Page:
Abigail Paris serves as Program Assistant for the Socially Responsible Business Program.
Today is Earth Day—a day to reflect on the importance and value of the natural environment. Started more than 40 years ago in the United States, Earth Day is now celebrated in over 175 countries. It also serves as a time to take note of year-round environmental stewardship. In the 2010 edition of our annual Labor Day List: Partnerships that Work, we did just that.
The eight businesses featured in the report are leaders in the green industry, in terms of both environmental sustainability and labor-management partnerships. Litecontrol manufactured the first architectural lighting systems to be Cradle to Cradle™ certified. Gerding Edlen Development led the first LEED-Platinum certified renovation of a building on the National Register of Historic Places. McGough Construction built the first office building in Minnesota to be certified LEED Platinum. Flambeau River Papers will be the first pulp and paper mill in North America to go fossil fuel free by using a biofuel plant that turns wood byproducts into green diesel fuel to power the mills.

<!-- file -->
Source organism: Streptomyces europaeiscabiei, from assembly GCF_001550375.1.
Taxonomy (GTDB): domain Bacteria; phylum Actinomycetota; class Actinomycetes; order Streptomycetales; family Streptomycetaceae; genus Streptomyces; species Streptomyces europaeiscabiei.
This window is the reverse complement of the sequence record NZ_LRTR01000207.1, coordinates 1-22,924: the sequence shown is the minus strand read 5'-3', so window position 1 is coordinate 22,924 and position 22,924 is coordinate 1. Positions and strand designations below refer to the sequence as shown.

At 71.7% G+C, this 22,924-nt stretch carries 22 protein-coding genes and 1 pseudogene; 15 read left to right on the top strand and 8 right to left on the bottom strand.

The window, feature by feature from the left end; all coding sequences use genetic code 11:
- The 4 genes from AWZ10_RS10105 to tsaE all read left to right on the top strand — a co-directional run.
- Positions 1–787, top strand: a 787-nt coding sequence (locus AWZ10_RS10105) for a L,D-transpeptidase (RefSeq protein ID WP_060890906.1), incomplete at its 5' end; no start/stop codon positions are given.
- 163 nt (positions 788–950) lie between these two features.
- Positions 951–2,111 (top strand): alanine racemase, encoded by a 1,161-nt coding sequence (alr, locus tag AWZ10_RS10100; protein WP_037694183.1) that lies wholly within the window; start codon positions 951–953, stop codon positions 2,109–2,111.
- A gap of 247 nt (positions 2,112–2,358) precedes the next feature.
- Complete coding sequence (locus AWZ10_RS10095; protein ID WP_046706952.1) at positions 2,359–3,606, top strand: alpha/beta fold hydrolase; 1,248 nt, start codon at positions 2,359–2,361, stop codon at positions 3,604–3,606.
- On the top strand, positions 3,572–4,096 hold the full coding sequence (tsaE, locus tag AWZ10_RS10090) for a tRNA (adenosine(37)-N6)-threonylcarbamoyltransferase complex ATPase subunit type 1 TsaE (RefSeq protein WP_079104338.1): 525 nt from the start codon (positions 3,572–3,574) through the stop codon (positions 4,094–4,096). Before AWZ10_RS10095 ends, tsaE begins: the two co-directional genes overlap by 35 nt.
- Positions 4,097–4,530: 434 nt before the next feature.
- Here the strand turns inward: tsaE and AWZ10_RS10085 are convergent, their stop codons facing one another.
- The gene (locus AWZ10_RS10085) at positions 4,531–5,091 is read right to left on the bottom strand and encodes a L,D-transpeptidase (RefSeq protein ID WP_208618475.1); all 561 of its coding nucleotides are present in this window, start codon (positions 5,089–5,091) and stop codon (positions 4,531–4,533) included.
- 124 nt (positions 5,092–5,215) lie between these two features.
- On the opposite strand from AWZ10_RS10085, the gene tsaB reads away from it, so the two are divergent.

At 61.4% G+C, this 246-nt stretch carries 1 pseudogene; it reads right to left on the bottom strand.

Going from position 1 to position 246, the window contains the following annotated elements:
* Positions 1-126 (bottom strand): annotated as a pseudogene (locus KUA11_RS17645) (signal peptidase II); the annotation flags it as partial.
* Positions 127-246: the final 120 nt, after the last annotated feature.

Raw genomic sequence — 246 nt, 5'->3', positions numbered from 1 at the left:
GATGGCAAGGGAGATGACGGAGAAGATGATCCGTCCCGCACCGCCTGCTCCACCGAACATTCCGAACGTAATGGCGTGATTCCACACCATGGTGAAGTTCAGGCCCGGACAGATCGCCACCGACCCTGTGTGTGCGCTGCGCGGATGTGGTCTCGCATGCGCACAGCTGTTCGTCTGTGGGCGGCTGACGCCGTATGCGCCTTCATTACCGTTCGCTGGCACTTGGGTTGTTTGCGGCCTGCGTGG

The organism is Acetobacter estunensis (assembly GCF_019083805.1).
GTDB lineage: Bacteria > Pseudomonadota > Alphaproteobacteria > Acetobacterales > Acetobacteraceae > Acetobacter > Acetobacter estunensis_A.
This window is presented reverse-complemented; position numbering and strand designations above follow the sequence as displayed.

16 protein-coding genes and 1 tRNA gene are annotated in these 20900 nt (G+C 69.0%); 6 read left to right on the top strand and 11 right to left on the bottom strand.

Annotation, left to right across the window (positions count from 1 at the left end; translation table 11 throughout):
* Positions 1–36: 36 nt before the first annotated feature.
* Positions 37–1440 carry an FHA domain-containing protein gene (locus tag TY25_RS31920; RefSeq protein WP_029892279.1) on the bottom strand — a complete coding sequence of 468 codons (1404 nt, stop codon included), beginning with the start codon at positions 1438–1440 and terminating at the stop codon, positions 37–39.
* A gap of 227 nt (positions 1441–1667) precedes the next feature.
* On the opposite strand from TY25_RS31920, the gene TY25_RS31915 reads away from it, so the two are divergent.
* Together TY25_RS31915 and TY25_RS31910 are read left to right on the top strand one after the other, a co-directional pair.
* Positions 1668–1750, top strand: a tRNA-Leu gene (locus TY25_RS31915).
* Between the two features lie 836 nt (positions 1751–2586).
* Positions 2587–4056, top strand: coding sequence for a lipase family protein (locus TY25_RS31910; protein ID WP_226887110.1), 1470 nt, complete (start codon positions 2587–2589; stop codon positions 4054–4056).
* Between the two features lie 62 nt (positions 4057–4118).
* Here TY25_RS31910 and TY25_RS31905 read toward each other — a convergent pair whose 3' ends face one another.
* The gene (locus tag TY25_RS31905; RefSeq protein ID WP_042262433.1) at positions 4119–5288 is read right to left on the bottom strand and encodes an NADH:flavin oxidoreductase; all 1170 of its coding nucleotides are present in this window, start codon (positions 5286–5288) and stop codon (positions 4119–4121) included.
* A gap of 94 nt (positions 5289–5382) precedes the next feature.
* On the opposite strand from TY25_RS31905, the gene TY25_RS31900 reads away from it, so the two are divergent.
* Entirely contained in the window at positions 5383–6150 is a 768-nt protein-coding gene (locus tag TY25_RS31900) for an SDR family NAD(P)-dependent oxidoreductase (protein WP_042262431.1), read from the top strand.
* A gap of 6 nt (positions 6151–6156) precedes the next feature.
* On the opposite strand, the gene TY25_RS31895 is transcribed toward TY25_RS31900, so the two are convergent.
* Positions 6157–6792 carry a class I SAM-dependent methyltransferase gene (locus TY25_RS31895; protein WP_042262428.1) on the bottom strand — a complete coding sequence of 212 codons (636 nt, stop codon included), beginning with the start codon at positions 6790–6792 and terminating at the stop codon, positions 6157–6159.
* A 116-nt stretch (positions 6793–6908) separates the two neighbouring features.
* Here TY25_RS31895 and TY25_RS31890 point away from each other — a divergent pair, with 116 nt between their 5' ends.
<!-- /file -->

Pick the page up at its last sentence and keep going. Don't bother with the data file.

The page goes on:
These companies, along with Eurofresh, Golden Solar, Sharp Solar, and United Streetcar, showcase the success of the green jobs movement–which is combating rising global temperatures, providing quality jobs for workers, and a lucrative bottom-line for businesses. Together, businesses and their employees are working toward the long-term sustainability of industry—sustainability defined not only by the conditions of the natural environment, but also by the conditions of the businesses and workers operating within it.
On this Earth Day, it’s important to remember that a commitment to the environment and business success are not mutually exclusive. And as the 2010 Labor Day List companies demonstrate, going green works best when employees have a voice on the job and a stake in the success of the company—working in partnership with their employer to ensure the long-term viability, of both the business and the environment.
Photo courtesy Flambeau River Papers.